Even a cursory perusal of the 1931 Census Report will clearly show that there was a great degree of conceptual confusion even at that time regarding the precise meanings and definitions of the terms 'Caste', 'Tribe' and 'Race'. Thus the British officers in charge of that Census followed the slippery procedure of definition by residuals, by presenting many problems, and were very honest and candid about them, quite unlike the fraudulent Mandal of the Mandal Commission who has been guilty of gross and blatant concealment and fabrication of facts and figures, derived tangentially from the 1931 Census.

For instance, the Census Commissioner of 1931 Census took special care to point out that Indians who had been classified as 'Tribals' formed a very heterogeneous group. Even the simplest step ? that of comparing these figures with what had been reported in previous enumerations, the Census Commissioner wrote, 'has been made very difficult by the irritating practice of some missionaries to induce their converts to abandon their tribal name and return themselves nondescriptly as 'Indian Christians', as though they had some cause to be ashamed of their forefathers?. The Census Commissioner openly declared that some religions like Islam and Christianity foreswore Caste in a brash manner even after conversion. They are doing so even today with the willing co-operation of all our Pseudo Secular Politicians.

All the rabidly communal politicians of today, assert with pompous arrogance about the continuing rigidity of the caste system even today being as frozen as in the days of Manu. These politicians would get frozen by the following telling observations of the Census Commissioner of 1931: 'There is apparently a tendency towards the consolidation of groups at present separated by caste rules. The best instance of such a tendency to consolidate a number of castes into one group is to be found in the grazier castes which aim at combining under the term 'Yadava' Ahirs, Goalas, Gopis, Idaiyans and perhaps some other castes of milk men, a movement already effective ever since 1921'.

M W M Yeatts (Thank Periyar that he was not a Brahmin!!), the Superintendent of Census Operations in the Madras Presidency in 1931 and who later became the Census Commissioner of India wrote as follows: 'Several of them 'induviduals and groups' manufacture 'cacophonous combinations'. Sorting by caste is one of the most complicated of all Census Operations. Sorting for Caste is really worthless unless nomenclature is sufficiently fixed to render the resulting totals close and reliable approximations. Had caste terminology the stability of religious returns, caste sorting might be worthwhile. With the fluidity of present appellations, it is certainly not' 2,27,000 AMBATTANS have become 10,000 (!!) 'Navithan, Nai, Nai Brahman, Navutiyan, Pariyari claim about 1,40,000 - all these ever fluid and ever changing terms unrecorded are untabulated - Individual fancy apparently has some part in caste nomenclature. For example, an extremely dark individual pursuing the occupation of waterman on the Coorg border described his caste as SURYAVAMSA (!), the family of the Sun. Many of the claims and appellations used for Castes recall irresistibly the ruse of that hero of W S Gilbert's who christened himself 'DARWINIAN MAN'. Energy expended in pursuing euphemistic Caste synonyms bears a strong resemblance to that involved in hunting a will-o'-the-wisp and is as profitable or useless. Censuses can deal usefully with facts, not with fashions'.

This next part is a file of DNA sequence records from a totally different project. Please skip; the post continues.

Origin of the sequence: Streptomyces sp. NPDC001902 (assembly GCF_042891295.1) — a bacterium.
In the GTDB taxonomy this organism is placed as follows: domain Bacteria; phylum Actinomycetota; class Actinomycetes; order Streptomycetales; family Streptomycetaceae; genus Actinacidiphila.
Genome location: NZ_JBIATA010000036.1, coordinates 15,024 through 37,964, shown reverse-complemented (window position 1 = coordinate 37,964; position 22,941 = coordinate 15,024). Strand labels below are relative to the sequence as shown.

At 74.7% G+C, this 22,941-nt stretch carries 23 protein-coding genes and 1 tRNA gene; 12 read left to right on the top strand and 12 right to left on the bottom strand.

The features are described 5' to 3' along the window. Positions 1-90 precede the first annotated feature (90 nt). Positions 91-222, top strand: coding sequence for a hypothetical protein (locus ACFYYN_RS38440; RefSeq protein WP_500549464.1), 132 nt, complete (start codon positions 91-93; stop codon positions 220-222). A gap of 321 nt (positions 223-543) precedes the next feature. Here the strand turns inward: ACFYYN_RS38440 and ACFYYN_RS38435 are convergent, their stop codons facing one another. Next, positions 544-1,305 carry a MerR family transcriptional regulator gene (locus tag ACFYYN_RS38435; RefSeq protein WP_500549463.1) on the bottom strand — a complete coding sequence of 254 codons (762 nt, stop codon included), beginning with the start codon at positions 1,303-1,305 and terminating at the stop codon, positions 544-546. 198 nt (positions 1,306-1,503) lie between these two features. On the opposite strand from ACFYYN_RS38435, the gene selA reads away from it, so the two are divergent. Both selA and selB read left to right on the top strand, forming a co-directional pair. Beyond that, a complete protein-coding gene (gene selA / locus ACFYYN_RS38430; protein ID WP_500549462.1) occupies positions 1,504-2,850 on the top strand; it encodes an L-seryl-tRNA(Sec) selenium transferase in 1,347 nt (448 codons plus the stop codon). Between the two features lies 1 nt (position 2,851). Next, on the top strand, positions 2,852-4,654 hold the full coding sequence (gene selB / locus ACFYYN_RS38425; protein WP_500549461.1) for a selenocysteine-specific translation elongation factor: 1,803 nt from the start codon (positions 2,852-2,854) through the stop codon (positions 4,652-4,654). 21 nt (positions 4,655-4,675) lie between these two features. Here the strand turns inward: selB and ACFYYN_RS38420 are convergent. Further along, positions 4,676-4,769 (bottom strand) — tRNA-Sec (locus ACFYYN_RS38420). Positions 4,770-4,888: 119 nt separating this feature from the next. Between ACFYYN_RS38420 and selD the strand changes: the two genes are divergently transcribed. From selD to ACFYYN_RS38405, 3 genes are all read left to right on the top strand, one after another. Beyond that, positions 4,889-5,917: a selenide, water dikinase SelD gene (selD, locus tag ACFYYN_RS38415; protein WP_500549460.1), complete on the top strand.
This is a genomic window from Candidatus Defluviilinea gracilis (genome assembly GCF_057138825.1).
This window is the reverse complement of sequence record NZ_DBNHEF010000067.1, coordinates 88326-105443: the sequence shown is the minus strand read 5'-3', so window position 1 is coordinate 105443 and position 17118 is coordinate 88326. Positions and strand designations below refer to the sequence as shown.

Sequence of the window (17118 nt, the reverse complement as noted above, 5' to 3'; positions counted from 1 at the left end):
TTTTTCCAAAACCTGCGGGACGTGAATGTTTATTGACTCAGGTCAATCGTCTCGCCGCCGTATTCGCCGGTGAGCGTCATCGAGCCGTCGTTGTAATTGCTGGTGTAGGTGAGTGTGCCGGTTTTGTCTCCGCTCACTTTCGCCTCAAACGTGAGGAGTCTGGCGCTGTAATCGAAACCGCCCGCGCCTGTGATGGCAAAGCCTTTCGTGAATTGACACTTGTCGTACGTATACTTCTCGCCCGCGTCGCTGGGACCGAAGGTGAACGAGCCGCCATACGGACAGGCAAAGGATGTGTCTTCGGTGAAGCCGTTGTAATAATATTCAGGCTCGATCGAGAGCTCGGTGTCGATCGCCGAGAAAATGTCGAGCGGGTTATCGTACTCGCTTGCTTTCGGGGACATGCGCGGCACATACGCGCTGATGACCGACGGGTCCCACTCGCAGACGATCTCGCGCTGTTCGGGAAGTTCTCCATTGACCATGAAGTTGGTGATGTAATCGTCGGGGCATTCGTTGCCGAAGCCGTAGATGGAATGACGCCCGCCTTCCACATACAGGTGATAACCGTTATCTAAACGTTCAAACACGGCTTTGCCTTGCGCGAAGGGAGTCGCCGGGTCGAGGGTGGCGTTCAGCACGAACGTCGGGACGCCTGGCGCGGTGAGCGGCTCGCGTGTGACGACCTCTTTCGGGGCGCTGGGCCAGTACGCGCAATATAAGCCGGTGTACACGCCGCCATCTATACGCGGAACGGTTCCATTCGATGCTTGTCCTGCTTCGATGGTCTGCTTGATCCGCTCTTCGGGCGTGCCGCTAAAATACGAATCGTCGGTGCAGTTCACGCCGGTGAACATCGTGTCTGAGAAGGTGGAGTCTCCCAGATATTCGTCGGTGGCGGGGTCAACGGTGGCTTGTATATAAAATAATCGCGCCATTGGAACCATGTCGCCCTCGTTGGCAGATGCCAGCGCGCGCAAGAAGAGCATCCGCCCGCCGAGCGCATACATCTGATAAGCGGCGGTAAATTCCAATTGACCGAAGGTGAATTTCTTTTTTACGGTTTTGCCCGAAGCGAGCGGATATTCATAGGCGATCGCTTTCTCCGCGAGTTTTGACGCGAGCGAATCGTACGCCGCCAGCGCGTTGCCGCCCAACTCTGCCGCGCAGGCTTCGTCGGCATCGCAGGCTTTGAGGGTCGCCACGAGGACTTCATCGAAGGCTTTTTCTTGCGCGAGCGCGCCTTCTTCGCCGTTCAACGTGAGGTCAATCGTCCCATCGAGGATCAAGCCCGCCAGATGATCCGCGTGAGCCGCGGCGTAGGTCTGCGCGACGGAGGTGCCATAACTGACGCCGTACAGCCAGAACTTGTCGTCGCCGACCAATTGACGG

There has been no Caste-wise enumeration since the Census of 1931.The great Mandal of the Mandal Commission used this Census as his Bible which has been rejected by the Supreme Court of India. Even the English Regional Census Commissioners from all parts of India had reported in 1931 itself that they all felt shaky and uncertain about the Caste-wise enumeration. All of them had reported that Caste Lines were getting to be disregarded and new and technological developments were upsetting the very basis of Caste divisions. By stark contrast Pseudo Secular Mafia Men of Mass Media today write with Biblical Authority that such and such exit poll shows that all the Kurmis have deserted BJP or Congress and so on!! Politicians talk the same way. Even some of our Supreme Court and High Court Judges think that India is what it was, in fact what some Text collated over 700 years says it should have been 2500 years ago!!

As early as in 1921, the English Census Commissioner for Baroda State had warned with a clairvoyant vision that in the face of change all round, 'Caste may soon adapt itself and be content to remain as if it were the Election Agent of the new Democracy'. The Mandal Commission was the final culmination of this vicious process.